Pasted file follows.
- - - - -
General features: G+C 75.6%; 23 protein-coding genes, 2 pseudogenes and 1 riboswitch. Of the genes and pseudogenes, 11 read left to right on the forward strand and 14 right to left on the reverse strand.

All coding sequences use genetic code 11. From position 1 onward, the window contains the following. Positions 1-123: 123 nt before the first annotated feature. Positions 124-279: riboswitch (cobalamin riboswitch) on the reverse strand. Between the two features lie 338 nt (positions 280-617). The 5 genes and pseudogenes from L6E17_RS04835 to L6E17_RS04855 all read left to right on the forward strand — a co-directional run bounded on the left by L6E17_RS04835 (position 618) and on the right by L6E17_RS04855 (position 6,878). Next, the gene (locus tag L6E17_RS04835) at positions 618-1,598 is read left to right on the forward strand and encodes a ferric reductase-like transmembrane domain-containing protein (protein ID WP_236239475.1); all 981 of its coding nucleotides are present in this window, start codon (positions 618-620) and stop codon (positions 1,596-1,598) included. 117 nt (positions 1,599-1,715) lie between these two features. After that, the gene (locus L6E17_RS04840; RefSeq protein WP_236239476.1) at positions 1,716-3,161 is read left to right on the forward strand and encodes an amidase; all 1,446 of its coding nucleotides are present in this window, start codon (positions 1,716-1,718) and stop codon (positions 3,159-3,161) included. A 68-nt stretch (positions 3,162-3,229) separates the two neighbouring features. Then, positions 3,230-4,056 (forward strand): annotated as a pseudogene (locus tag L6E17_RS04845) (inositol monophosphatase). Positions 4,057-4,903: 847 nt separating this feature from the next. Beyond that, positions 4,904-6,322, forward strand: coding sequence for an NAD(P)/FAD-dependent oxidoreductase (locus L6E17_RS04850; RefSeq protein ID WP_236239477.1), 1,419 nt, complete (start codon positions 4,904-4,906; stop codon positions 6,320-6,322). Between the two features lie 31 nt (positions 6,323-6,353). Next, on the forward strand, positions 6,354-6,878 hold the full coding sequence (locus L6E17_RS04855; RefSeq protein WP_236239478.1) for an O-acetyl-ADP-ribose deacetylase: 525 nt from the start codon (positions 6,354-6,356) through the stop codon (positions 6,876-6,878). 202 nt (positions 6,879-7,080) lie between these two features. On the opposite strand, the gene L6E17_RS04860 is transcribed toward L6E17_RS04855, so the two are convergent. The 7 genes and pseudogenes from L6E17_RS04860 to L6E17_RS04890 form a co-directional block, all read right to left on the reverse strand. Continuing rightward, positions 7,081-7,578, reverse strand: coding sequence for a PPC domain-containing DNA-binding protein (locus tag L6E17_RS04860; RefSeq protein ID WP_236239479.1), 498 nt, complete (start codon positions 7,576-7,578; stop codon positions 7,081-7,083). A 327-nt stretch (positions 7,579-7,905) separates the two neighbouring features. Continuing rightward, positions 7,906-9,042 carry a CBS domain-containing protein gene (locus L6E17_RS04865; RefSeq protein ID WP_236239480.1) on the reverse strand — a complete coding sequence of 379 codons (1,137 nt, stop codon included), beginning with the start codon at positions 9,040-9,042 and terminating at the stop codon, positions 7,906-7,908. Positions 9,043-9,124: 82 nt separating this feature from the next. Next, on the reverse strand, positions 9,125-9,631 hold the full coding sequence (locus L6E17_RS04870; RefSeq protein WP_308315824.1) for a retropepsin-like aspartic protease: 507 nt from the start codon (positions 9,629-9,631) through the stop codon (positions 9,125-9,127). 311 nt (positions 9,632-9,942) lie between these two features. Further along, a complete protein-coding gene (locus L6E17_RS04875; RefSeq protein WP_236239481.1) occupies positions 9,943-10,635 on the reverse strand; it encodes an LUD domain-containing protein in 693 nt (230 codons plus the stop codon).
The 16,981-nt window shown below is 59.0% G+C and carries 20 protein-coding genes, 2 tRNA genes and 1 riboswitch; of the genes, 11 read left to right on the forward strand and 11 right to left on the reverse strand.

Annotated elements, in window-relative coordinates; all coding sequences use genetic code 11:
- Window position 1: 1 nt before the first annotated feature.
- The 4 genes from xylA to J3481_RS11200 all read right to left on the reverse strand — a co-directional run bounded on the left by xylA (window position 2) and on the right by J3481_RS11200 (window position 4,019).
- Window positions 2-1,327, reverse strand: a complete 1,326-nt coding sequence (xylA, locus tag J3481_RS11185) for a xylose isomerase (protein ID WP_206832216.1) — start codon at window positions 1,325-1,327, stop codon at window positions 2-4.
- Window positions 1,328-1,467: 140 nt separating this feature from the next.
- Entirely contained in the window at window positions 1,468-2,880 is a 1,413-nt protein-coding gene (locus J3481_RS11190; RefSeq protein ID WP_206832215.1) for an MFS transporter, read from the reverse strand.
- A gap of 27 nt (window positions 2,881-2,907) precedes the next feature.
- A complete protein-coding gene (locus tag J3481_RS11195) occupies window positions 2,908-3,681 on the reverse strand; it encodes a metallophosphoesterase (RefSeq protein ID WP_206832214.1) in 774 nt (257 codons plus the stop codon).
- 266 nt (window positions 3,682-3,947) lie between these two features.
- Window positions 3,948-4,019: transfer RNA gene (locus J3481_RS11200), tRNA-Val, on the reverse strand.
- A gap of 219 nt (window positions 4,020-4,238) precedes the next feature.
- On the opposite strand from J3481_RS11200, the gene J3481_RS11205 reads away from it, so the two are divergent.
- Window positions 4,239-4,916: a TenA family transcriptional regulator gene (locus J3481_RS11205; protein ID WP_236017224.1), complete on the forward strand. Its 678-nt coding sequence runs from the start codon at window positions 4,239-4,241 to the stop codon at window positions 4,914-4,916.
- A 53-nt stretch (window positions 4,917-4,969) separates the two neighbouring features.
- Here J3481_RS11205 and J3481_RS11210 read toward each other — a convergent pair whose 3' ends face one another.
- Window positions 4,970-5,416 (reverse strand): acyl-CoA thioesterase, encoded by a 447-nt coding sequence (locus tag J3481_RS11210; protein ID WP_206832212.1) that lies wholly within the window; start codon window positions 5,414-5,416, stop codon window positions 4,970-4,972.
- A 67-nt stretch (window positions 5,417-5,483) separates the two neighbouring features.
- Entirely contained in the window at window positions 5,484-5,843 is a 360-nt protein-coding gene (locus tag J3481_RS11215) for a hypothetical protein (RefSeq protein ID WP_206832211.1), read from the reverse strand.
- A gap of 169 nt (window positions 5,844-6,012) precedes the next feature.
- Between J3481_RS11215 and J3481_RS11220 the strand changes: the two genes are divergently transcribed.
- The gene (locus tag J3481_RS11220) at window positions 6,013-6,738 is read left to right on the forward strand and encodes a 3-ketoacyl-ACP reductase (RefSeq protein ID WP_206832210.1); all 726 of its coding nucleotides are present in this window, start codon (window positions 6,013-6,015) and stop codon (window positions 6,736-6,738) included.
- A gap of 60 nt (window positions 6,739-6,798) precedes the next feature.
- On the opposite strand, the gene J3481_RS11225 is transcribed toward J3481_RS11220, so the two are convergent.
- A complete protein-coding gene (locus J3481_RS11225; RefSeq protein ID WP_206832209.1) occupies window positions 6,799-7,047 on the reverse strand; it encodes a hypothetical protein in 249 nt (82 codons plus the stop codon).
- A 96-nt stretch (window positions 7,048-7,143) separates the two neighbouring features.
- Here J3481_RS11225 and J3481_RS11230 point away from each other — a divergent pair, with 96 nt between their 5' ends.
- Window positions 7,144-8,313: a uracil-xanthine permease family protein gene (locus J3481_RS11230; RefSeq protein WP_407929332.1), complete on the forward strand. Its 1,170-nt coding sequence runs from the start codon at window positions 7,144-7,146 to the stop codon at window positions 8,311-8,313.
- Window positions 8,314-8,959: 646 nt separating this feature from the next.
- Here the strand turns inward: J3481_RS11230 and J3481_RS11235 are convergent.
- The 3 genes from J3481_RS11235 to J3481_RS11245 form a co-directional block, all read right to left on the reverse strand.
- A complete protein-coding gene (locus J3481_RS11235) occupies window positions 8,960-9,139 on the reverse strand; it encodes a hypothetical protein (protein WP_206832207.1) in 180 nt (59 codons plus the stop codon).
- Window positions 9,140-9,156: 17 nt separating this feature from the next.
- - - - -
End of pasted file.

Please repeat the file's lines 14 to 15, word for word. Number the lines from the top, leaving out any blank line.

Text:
- A gap of 219 nt (window positions 4,020-4,238) precedes the next feature.
- On the opposite strand from J3481_RS11200, the gene J3481_RS11205 reads away from it, so the two are divergent.